NASHVILLE SKYLINEWhen I first moved to Nashville almost 10 years ago, one of the first things I learned is that the region is loaded with all kinds of non-country music 11/01/2004 7:00 AM Eastern
When I first moved to Nashville almost 10 years ago, one of the first things I learned is that the region is loaded with all kinds of non-country music folks hiding away in hollows, farms and subdivisions outside the city. Take Michael Wagener, for example. His engineering and production credits include Ozzy Osbourne, Skid Row, Metallica, X, Megadeth and countless other head-bangers. Not exactly the type of guy you'd expect to find on a beautiful chunk of rural acreage east of Nashville.
Unlike many folks who have been working day-in and day-out behind a console for years, Wagener still seems truly excited to record and produce music. It's like watching a kid at play. And his studio, WireWorld, is a gearhead's dream.
Most recently, Wagener launched an educational service that he calls MOAW, Mother Of All Workshops. “I kept getting calls from musicians I had worked with trying to find out how to mike a cabinet or route something in their mixer,” says Wagener. “A lot of musicians had become studio owners and their own producers and now were looking to find out about the recording/producing process.”
That inspired Wagener to start his production workshops at WireWorld. During a period of nine days, engineers and producers from all levels of experience record and mix one song under Wagener's supervision. The sessions go into detail about room acoustics, placement of instruments, microphone choice and placement, gain staging, outboard gear selection, console automation and plenty more. The participants learn different recording techniques and tricks of the trade that Wagener has collected during his 33 years in the business.
In one recent MOAW workshop, Wagener teamed up with the always-colorful gadfly Fletcher from Mercenary Audio — himself a 30-year audio and recording veteran. Fletcher brought along a nice selection of high-end audio gear from his store in Foxboro, Mass. Instead of selecting a local rock band, Wagener invited rockers King's X (whom he met at a concert at Nashville's Exit/In) to participate. This particular workshop was a two-stage affair: Part one focused on tracking and overdubs and part two was on mixing. King's X managed to get two completed songs and two basic tracks out of a five-day session.
“It is a pleasure to work with such gifted musicians,” says Wagener. “A workshop is not the most creative environment for musicians because it's meant for engineers and producers, but Doug [Pinnick, bass/vocals], Ty [Tabor, guitar/vocals] and Jerry [Gaskill, drummer/vocals] handled the situation absolutely professionally and didn't let the questions from the workshop guests disturb their workflow.”
The first track was recorded with a traditional mic setup inside the WireWorld recording room. “Fletcher did an amazing job at tuning the studio's drums — they never sounded so good before,” says Wagener, “which goes to show that no amount of gear can replace experience in recording.”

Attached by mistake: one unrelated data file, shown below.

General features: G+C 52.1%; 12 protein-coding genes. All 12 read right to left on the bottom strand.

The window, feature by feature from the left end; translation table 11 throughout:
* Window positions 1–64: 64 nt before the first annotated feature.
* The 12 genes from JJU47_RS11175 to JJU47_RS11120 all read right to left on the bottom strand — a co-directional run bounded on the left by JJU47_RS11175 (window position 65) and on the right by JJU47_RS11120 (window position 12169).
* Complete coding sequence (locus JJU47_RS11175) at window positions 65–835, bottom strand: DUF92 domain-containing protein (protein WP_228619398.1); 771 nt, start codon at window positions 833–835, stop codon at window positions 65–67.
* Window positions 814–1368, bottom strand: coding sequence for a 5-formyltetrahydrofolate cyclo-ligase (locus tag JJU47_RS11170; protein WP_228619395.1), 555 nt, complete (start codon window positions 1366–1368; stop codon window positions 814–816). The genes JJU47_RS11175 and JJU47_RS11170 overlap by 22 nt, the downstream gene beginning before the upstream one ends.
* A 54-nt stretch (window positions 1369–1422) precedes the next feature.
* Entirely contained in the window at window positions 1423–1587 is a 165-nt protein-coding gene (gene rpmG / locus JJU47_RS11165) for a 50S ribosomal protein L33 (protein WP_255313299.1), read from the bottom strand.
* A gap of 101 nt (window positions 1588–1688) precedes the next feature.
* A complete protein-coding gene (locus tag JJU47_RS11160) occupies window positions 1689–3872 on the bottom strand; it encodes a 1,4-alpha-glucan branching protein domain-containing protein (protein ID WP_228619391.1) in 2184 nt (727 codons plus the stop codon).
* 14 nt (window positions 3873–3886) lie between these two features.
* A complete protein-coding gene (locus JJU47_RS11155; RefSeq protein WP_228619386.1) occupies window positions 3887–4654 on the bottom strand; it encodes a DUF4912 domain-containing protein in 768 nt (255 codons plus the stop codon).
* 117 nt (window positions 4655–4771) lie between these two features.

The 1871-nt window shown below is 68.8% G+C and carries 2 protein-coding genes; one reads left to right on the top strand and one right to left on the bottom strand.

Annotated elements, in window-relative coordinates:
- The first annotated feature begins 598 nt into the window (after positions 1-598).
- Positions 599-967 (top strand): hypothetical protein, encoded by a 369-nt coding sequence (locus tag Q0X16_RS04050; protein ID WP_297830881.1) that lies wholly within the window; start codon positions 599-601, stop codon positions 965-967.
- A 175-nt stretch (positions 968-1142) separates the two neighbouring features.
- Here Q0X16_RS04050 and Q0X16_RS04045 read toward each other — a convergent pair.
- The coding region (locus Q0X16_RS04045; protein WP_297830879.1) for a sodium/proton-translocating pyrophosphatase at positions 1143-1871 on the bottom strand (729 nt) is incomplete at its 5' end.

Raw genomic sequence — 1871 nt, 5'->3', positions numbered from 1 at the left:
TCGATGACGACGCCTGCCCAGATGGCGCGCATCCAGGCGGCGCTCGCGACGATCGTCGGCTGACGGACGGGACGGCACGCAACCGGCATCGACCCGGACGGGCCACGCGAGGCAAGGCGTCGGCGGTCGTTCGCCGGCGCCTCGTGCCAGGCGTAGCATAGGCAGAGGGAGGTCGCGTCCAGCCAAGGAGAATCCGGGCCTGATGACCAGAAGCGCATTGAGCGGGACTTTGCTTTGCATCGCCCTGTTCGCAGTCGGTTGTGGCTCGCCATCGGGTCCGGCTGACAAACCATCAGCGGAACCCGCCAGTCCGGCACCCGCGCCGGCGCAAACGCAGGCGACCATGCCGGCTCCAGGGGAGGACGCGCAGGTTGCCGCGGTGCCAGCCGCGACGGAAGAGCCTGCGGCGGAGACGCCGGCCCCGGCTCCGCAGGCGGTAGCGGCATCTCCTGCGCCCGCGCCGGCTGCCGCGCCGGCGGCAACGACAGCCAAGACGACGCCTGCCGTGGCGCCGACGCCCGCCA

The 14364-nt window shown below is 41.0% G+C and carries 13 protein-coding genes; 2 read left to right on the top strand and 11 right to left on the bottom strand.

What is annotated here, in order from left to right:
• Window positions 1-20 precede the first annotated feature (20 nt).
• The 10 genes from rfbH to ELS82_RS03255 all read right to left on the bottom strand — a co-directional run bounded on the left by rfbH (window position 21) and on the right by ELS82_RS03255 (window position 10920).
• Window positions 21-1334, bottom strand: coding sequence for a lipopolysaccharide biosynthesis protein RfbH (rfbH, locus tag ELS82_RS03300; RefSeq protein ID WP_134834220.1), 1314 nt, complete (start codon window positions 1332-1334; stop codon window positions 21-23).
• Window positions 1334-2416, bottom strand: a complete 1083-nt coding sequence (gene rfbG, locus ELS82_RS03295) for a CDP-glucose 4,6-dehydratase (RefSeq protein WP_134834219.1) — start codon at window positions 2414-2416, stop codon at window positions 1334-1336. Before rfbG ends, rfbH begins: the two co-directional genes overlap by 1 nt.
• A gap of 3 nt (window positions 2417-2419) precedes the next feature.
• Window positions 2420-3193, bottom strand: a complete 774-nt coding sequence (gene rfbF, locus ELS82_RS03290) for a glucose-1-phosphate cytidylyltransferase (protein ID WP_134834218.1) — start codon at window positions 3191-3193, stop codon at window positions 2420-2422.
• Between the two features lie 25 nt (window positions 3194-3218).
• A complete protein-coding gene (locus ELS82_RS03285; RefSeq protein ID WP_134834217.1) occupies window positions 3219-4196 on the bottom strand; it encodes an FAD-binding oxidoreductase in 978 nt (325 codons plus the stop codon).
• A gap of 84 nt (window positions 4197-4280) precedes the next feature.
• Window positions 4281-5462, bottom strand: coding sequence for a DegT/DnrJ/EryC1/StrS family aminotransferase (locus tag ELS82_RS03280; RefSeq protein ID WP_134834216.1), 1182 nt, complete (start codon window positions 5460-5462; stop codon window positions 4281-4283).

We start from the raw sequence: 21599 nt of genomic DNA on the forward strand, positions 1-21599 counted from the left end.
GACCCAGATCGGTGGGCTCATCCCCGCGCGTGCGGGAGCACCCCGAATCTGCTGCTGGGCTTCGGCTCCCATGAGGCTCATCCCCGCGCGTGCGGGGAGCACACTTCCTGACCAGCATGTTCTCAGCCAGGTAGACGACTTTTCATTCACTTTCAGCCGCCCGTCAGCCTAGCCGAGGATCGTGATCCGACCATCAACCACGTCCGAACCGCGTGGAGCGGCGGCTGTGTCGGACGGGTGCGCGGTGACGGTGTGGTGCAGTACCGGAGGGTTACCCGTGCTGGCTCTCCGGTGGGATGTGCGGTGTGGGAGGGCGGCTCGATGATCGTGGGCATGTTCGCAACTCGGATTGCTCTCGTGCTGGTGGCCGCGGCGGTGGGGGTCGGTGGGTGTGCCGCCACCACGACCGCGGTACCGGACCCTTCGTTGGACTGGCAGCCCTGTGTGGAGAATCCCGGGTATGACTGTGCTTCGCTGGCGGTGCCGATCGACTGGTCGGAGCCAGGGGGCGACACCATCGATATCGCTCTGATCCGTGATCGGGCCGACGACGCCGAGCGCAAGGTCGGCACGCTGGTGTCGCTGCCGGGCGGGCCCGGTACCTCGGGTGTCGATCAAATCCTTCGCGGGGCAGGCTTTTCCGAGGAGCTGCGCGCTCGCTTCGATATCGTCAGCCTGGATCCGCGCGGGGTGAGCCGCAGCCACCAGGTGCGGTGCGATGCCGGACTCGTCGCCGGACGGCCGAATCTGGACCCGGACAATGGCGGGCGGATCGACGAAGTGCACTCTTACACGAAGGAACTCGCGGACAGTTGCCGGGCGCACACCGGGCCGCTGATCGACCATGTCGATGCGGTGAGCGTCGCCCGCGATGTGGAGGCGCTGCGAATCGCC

Tabor's guitars were miked with a Royer R-121 on each cabinet through the Chandler TG-2 mic pre and the Crane Song HEDD 192 converter/tape emulator. Wagener aligned the microphones in front of the cabinet with pink noise to find the sweet spot and phase-align the mics.
Pinnick's bass was recorded through his Mesa Boogie preamp via a Pendulum Quartet II (Mercenary edition) mic pre/EQ/compressor combo. The Quartet II provided all of the processing necessary to record the Mesa amp direct into the Euphonix R1's converters. For the bass DI, the Tab/Funkenwerk V78 mic pre was used, which rounded off the bass' direct signal.
For the second setup, the drum kit was moved outside into the studio parking lot. The main microphones for the outside recording were a pair of Microtech Gefell M-930s with windscreens.
Fletcher had someone tap the snare drum as he walked around in the parking lot with one ear plugged up and searched for a couple of spots where the slap echo between the buildings would work in time with the song. The interesting effect of having no walls other than two buildings separated by about 80 feet allowed them to hang two Josephson 600 Series amplifiers with Microtech Gefell omnidirectional measurement capsules 20 feet in front of the drums. The effect is interestingly large in stereo and mind-bending when mixed in 5.1.
“There is a house on the other side of the WireWorld parking lot that provides a flutter echo between the two buildings,” says Fletcher. “The idea was to try to place the kit and the ambience mics where the flutter echo was kind of in time with the song. No hard measurements were made to determine timing; it was a guesstimate after listening to the track.”
The drums were then moved back inside the studio for the third variation. This time, minimal miking was used on the drums, employing a Coles 4040 microphone for the front of the kit, a Microtech Gefell M-900 over the center of the kit and a Microtech Gefell 930 aside the kit. Fritz helped a little with this setup, as well.
The King's X song, “Allison,” will combine all three miking techniques into one song. The drums were always played to the same guitar, bass and click tracks, so they can be intercut on different parts of the song.
It was an eventful and productive four days, and Wagener and Fletcher decided to add an additional day of recording with King's X. The workshop also revealed a solid chemistry between the band and Wagener, and it became apparent that they should finish the next King's X album together. The band will be back at WireWorld in December to do just that.
Send your Nashville news to MrBlurge@mac.com.